Concerto for Flute and Orchestra

Dan Welcher

Publisher: Elkan-Vogel, Inc.
Print Status: Rental

Quick Overview

The idea of writing a flute concerto was suggested to me by the Music Director of the Louisville Orchestra, Jorge Mester. He had been seeking a suitable new work for Francis Fuge, the Orchestra?s Principal Flutist since 1959, to perform and record. I had come to Louisville in 1972 as Principal Bassoonist in the Orchestra and Instructor of Theory and Bassoon at the University of Louisvile School of Music, and one of the things that impressed me the most soon after arriving was the extraordinary caliber of virtuosity the orchestra possessed in its principal wind players, most notably Mr. Fuge. Having become very familiar with his playing in the Orchestra (and numerous chamber music sessions together), I was eager to write a piece for this occasion that would suit his particular artistic needs, and equally important for me, that would suit his particular artistic needs, and equally important for me, that would be direct and engaging for the audience. I have for some time been uncomfortable about the growing gap between the contemporary composer and his audience: out of mistaken insecurity, the typical concert-goer will lamely applaud an avant-garde piece that he finds boring or static, rather that to give in to his real feelings and his at it, as if he really isn?t sure what he should or shouldn?t like. This is not to say that music should regress, or that what we need is a spirit of condescension to the audience?s collective taste (whatever that may be); but that a very essential part of music should be its effect on an audience. This aspect of music is often overlooked by contemporary ?serious? composers, and I feel it is the main reason that so much new music seems relatively unimportant to everyone except the composer. Music is, after all, a communication: it involves active participation on both ends, Audiences too, have a responsibility to be discriminating and should, I think, voice genuine disapproval as well as approval (provided, of course, that they approach each new piece with optimism and receptive ears).

The Concerto for Flute and Orchestra was written between September and December of 1973. It is scored for a rather small orchestra: piccolo, oboe, clarinet, bass clarinet, bassoon, two horns, two trumpets, trombone, timpani, percussion, harp, piano-celesta, and strings. The composition falls into two lengthy movements, each of which divides into several sections. The first movement is itself in two parts. It begins with a nervous figure in the xylophone (which becomes a unifying factor throughout the movement) and, after a tentative series of statements by the flute, leads into the main theme, a lyrical "Andante con moto". Muted brass contribute a secondary theme over which the flute continues to sing, and, after an extensive buildup in which the soloist is subjected to vigorous exercise, the main theme returns fortissimo, subsides, and moves on. A sudden restatement of the xylophone figure interrupts and heralds a brief cadenza, and the solo horn?s answer to that cadenza becomes transformed into a dance-like, rhythmic theme marked "Allegro vivo". This second section of the movement contains all of the themes presented earlier, but in more spirited settings, including the muted brass theme of the previous section which is cast as a capricious little waltz. The movement ends slowly and reflectively with the flute?s final word to the xylophone.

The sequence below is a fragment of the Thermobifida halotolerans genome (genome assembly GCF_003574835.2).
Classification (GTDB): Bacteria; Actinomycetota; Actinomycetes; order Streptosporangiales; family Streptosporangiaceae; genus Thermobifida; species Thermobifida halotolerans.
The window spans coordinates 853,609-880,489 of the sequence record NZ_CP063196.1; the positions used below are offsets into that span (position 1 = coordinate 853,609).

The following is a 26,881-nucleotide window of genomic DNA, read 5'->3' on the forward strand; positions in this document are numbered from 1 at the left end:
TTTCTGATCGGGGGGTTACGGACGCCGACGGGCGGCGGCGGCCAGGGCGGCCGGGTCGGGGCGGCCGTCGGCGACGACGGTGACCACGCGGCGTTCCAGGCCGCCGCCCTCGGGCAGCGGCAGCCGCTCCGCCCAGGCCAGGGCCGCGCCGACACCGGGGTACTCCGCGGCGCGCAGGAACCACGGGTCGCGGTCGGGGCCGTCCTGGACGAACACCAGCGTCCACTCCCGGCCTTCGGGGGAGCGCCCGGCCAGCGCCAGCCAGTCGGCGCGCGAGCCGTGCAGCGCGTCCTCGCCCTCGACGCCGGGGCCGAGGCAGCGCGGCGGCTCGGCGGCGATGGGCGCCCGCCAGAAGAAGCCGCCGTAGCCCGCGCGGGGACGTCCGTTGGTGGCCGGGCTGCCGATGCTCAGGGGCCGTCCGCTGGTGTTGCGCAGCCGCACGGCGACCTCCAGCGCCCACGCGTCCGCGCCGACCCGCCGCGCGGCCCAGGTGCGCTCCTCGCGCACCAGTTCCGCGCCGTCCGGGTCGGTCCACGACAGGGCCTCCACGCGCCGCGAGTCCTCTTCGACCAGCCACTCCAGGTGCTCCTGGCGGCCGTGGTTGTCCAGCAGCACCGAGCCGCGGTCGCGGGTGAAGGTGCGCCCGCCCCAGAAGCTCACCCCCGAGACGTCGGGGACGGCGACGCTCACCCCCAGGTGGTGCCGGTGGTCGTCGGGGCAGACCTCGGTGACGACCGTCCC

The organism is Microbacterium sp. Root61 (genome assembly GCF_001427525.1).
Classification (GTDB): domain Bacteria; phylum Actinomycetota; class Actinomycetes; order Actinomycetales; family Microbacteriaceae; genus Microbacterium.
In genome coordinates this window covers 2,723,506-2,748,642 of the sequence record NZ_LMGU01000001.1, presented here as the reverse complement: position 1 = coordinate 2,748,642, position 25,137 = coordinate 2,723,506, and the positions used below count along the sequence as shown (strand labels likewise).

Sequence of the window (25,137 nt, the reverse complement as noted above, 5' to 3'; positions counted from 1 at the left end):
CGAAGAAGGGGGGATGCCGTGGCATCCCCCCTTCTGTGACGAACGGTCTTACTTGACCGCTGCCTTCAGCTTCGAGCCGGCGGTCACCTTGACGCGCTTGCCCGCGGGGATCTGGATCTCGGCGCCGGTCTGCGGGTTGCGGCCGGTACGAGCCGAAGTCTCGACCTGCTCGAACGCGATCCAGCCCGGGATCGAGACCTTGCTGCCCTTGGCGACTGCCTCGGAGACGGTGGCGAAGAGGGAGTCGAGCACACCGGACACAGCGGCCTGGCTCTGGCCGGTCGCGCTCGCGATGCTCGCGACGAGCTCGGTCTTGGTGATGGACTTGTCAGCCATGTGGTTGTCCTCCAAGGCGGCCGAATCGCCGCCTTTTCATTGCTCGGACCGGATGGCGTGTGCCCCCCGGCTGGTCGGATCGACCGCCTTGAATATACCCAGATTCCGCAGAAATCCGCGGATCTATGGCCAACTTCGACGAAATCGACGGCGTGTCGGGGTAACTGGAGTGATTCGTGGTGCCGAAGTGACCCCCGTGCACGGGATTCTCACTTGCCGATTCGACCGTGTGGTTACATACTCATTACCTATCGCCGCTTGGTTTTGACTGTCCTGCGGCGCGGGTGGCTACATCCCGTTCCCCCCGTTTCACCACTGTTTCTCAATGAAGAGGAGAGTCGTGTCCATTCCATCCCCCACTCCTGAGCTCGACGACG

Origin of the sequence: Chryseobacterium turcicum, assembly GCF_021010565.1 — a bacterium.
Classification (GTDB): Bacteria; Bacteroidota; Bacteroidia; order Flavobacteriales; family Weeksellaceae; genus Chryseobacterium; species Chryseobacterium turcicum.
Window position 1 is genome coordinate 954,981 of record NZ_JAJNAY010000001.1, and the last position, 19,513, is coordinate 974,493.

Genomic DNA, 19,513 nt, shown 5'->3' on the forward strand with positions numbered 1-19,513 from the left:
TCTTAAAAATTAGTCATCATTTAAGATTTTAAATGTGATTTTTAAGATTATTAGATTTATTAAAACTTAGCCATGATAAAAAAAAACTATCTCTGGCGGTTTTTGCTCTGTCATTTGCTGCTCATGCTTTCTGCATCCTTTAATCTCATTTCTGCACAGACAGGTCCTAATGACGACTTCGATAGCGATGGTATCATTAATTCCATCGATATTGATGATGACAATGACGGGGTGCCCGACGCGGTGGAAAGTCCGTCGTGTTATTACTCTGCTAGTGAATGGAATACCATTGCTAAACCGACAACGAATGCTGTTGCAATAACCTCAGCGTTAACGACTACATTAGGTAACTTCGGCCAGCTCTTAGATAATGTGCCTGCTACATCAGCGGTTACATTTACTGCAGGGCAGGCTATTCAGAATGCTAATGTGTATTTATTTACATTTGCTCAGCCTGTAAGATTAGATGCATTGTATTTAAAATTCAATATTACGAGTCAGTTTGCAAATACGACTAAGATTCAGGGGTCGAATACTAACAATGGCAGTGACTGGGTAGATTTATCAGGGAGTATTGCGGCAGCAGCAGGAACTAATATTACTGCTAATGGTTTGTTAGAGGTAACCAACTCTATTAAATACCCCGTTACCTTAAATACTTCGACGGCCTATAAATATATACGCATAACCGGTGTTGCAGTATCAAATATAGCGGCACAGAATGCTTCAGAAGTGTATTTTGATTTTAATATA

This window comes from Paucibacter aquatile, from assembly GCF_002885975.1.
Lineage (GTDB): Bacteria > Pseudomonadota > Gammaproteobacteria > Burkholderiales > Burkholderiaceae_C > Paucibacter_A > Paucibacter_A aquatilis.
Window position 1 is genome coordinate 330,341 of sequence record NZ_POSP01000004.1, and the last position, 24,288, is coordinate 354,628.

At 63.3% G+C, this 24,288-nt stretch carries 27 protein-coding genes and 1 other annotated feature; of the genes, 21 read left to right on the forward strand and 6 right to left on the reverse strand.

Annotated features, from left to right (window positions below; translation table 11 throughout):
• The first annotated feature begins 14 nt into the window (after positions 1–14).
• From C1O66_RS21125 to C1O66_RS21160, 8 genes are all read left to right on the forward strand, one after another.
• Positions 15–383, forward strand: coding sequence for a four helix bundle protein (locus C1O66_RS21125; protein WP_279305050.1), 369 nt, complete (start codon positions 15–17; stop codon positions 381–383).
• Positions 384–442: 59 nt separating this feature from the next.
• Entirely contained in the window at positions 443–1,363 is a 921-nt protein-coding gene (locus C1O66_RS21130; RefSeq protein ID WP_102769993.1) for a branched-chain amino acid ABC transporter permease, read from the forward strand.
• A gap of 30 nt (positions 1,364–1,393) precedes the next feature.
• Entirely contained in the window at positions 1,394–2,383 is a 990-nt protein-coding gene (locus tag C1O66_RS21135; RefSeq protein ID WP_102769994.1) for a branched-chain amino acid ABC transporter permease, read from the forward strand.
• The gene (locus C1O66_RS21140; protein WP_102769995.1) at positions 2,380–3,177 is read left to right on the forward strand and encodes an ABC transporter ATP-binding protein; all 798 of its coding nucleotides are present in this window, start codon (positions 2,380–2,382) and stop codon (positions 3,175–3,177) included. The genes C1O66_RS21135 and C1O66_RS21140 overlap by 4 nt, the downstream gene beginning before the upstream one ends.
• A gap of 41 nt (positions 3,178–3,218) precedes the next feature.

The second movement is a "Theme and Variations" and is written in a fairly strict serial format Only the theme contains non-serial elements, and while this may seem reversed application of the variation formula (that of varying elements present in the theme), it is actually quite natural: the theme ?discovers? a twelve-tone row within itself, and the variations expand upon it. There are five variations, arranged in three sections. The first three variations are connected without pause: one in which the flute is supported mainly by pizzicato lower strings, one in 6/8 time with a brooding quality in horn and violins, and a very excited third variation punctuated unpredictably by brass and percussion. The fourth variation is in a broad 3/2 meter and begins as a dialogue between the orchestra?s statements and the flute?s inversions and improvisations on those statements. A chorale follows; not ?in the Bach style? as Berg had done in his Violin Concerto, but simply the row-theme divided into chorale phrases. Celesta and tremolo strings provide a variation-within-the-variation as the flute pecks out an eerie staccato counterpoint. The chorale floats upward into solo strings, and the last variation begins with the banal thumpings of bass drum and cymbals. Marked "Allegro alla marcia", this variation provides a stimulating contrast to the solemnity of the previous one. For the first time, the entire orchestra is used to challenge the flute, which is put to a real test of virtuosity. The Concerto ends with a brilliant flash.

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Additional Information

Composition Date 1973
Duration 25:00
Orchestration Solo Fl.; 2 1 2 1 - 2 2 1 0; Timp. 2Perc. Pno. Cel. Hp. Str.